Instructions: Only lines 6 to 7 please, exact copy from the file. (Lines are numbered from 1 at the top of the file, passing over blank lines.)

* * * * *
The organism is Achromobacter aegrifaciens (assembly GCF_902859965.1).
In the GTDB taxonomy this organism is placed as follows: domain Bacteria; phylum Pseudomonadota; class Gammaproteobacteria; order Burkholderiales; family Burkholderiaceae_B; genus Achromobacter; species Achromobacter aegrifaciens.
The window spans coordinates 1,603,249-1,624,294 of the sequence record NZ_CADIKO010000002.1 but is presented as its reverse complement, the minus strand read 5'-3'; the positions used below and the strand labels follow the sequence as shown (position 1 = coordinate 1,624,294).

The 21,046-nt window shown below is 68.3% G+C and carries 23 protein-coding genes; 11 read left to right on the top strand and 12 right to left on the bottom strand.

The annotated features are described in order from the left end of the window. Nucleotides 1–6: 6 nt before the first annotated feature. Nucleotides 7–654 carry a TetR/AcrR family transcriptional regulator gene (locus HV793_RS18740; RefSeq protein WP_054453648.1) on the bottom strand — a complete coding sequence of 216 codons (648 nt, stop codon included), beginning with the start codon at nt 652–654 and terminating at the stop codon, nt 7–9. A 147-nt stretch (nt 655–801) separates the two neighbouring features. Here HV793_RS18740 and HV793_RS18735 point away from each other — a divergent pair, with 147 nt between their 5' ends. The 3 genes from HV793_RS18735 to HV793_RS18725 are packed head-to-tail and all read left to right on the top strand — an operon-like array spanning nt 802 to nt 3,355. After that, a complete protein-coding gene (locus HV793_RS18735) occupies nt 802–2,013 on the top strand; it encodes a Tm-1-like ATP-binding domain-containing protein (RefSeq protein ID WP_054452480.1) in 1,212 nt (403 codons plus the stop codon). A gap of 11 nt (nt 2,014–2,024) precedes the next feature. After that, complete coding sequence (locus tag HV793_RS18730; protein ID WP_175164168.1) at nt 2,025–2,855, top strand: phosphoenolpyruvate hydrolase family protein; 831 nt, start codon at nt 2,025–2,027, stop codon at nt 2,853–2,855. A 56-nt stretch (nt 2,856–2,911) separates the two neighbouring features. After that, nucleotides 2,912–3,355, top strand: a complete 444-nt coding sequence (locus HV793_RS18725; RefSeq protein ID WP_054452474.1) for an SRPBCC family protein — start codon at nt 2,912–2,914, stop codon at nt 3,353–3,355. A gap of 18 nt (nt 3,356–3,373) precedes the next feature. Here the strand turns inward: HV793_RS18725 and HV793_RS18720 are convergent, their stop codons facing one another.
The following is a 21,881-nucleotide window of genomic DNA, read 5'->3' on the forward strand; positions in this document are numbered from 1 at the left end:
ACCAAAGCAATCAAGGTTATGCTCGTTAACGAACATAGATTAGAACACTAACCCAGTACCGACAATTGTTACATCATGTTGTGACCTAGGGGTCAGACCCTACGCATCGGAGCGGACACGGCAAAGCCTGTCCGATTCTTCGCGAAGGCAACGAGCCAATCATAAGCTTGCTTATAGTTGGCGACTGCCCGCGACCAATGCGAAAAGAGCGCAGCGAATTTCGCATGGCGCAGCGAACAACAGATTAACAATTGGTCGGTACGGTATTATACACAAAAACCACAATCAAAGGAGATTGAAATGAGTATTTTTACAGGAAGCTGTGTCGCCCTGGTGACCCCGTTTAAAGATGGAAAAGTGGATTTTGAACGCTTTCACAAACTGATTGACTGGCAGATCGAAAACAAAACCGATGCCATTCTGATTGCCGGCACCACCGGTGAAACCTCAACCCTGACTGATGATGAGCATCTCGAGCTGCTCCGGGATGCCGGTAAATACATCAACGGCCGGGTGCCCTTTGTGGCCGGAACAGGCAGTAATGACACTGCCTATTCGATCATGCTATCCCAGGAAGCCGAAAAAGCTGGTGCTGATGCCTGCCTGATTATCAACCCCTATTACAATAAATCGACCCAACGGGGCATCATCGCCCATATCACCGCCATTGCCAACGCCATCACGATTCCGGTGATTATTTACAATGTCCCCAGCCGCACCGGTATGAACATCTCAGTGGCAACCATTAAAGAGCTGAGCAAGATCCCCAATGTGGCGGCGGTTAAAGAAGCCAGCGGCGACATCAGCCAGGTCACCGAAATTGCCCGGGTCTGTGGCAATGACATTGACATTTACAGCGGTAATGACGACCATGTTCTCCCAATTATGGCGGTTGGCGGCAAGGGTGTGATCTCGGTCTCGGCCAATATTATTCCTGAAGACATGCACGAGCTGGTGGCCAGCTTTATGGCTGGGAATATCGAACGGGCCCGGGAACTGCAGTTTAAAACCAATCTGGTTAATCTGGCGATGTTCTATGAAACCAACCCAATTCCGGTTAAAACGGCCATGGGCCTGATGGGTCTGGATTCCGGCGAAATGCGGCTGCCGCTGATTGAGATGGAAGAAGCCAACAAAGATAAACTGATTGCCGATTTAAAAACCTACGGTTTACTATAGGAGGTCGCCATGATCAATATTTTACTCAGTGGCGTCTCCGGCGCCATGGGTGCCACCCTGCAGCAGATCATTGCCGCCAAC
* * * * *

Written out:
The following is a 21,881-nucleotide window of genomic DNA, read 5'->3' on the forward strand; positions in this document are numbered from 1 at the left end:
ACCAAAGCAATCAAGGTTATGCTCGTTAACGAACATAGATTAGAACACTAACCCAGTACCGACAATTGTTACATCATGTTGTGACCTAGGGGTCAGACCCTACGCATCGGAGCGGACACGGCAAAGCCTGTCCGATTCTTCGCGAAGGCAACGAGCCAATCATAAGCTTGCTTATAGTTGGCGACTGCCCGCGACCAATGCGAAAAGAGCGCAGCGAATTTCGCATGGCGCAGCGAACAACAGATTAACAATTGGTCGGTACGGTATTATACACAAAAACCACAATCAAAGGAGATTGAAATGAGTATTTTTACAGGAAGCTGTGTCGCCCTGGTGACCCCGTTTAAAGATGGAAAAGTGGATTTTGAACGCTTTCACAAACTGATTGACTGGCAGATCGAAAACAAAACCGATGCCATTCTGATTGCCGGCACCACCGGTGAAACCTCAACCCTGACTGATGATGAGCATCTCGAGCTGCTCCGGGATGCCGGTAAATACATCAACGGCCGGGTGCCCTTTGTGGCCGGAACAGGCAGTAATGACACTGCCTATTCGATCATGCTATCCCAGGAAGCCGAAAAAGCTGGTGCTGATGCCTGCCTGATTATCAACCCCTATTACAATAAATCGACCCAACGGGGCATCATCGCCCATATCACCGCCATTGCCAACGCCATCACGATTCCGGTGATTATTTACAATGTCCCCAGCCGCACCGGTATGAACATCTCAGTGGCAACCATTAAAGAGCTGAGCAAGATCCCCAATGTGGCGGCGGTTAAAGAAGCCAGCGGCGACATCAGCCAGGTCACCGAAATTGCCCGGGTCTGTGGCAATGACATTGACATTTACAGCGGTAATGACGACCATGTTCTCCCAATTATGGCGGTTGGCGGCAAGGGTGTGATCTCGGTCTCGGCCAATATTATTCCTGAAGACATGCACGAGCTGGTGGCCAGCTTTATGGCTGGGAATATCGAACGGGCCCGGGAACTGCAGTTTAAAACCAATCTGGTTAATCTGGCGATGTTCTATGAAACCAACCCAATTCCGGTTAAAACGGCCATGGGCCTGATGGGTCTGGATTCCGGCGAAATGCGGCTGCCGCTGATTGAGATGGAAGAAGCCAACAAAGATAAACTGATTGCCGATTTAAAAACCTACGGTTTACTATAGGAGGTCGCCATGATCAATATTTTACTCAGTGGCGTCTCCGGCGCCATGGGTGCCACCCTGCAGCAGATCATTGCCGCCAAC